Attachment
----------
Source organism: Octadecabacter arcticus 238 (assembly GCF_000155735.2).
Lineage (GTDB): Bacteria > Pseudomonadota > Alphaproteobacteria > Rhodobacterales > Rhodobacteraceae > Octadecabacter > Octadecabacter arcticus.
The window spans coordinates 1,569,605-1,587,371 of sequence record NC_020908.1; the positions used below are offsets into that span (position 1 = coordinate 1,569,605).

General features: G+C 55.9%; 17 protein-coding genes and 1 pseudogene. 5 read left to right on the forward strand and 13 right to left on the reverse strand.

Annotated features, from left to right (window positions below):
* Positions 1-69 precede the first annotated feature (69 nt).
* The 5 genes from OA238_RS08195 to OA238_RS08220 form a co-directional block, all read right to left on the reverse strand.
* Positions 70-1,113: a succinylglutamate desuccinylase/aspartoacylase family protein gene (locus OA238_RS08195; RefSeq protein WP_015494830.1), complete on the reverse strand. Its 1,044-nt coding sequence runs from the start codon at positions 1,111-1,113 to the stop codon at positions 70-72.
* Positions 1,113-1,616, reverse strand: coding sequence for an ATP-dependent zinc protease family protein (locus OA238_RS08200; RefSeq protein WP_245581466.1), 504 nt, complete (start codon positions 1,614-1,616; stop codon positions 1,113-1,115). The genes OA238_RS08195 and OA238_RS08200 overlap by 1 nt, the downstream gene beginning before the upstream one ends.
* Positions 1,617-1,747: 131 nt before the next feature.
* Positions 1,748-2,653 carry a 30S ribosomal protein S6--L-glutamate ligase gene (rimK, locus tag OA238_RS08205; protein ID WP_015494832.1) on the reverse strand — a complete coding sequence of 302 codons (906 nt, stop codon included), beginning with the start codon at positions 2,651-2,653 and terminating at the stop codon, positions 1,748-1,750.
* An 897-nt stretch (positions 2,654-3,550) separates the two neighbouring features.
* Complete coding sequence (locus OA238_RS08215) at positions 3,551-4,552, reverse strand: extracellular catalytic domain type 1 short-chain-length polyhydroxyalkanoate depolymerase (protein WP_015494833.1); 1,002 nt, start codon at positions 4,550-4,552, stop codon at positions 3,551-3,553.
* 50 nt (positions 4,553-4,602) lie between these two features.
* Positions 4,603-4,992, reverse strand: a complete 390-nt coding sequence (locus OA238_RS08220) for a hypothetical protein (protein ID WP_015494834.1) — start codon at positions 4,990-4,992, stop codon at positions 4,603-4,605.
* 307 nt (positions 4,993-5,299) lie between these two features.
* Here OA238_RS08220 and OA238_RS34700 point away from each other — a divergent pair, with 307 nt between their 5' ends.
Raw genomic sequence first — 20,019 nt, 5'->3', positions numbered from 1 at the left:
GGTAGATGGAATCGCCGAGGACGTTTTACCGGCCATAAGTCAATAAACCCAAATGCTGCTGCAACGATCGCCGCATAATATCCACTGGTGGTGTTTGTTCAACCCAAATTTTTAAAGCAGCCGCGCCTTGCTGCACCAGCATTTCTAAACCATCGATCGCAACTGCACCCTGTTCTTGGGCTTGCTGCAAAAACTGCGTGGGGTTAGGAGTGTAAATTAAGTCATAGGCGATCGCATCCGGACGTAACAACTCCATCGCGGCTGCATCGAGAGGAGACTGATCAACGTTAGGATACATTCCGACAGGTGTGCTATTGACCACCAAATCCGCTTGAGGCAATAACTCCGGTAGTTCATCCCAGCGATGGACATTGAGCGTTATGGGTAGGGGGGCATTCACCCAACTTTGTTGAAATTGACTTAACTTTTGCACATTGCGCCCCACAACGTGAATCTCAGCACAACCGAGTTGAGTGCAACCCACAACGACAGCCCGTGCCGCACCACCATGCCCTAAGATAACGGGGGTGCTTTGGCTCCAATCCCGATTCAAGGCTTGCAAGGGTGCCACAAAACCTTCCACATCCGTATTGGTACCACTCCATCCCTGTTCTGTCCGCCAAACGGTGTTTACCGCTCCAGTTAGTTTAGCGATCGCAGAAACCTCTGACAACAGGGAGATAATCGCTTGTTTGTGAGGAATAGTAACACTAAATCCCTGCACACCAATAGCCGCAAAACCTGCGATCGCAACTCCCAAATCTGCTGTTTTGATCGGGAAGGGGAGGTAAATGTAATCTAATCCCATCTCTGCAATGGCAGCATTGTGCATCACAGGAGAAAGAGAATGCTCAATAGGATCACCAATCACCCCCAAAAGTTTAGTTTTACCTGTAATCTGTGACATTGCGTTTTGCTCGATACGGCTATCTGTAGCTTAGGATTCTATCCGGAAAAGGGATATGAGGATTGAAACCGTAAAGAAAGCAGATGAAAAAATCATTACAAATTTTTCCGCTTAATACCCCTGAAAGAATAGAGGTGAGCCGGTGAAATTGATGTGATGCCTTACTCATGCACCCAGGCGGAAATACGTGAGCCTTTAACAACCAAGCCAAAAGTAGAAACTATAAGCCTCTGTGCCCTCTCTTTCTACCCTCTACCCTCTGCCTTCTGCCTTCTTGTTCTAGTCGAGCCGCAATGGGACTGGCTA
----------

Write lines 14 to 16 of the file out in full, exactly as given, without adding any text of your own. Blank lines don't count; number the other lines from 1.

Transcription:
* 50 nt (positions 4,553-4,602) lie between these two features.
* Positions 4,603-4,992, reverse strand: a complete 390-nt coding sequence (locus OA238_RS08220) for a hypothetical protein (protein ID WP_015494834.1) — start codon at positions 4,990-4,992, stop codon at positions 4,603-4,605.
* 307 nt (positions 4,993-5,299) lie between these two features.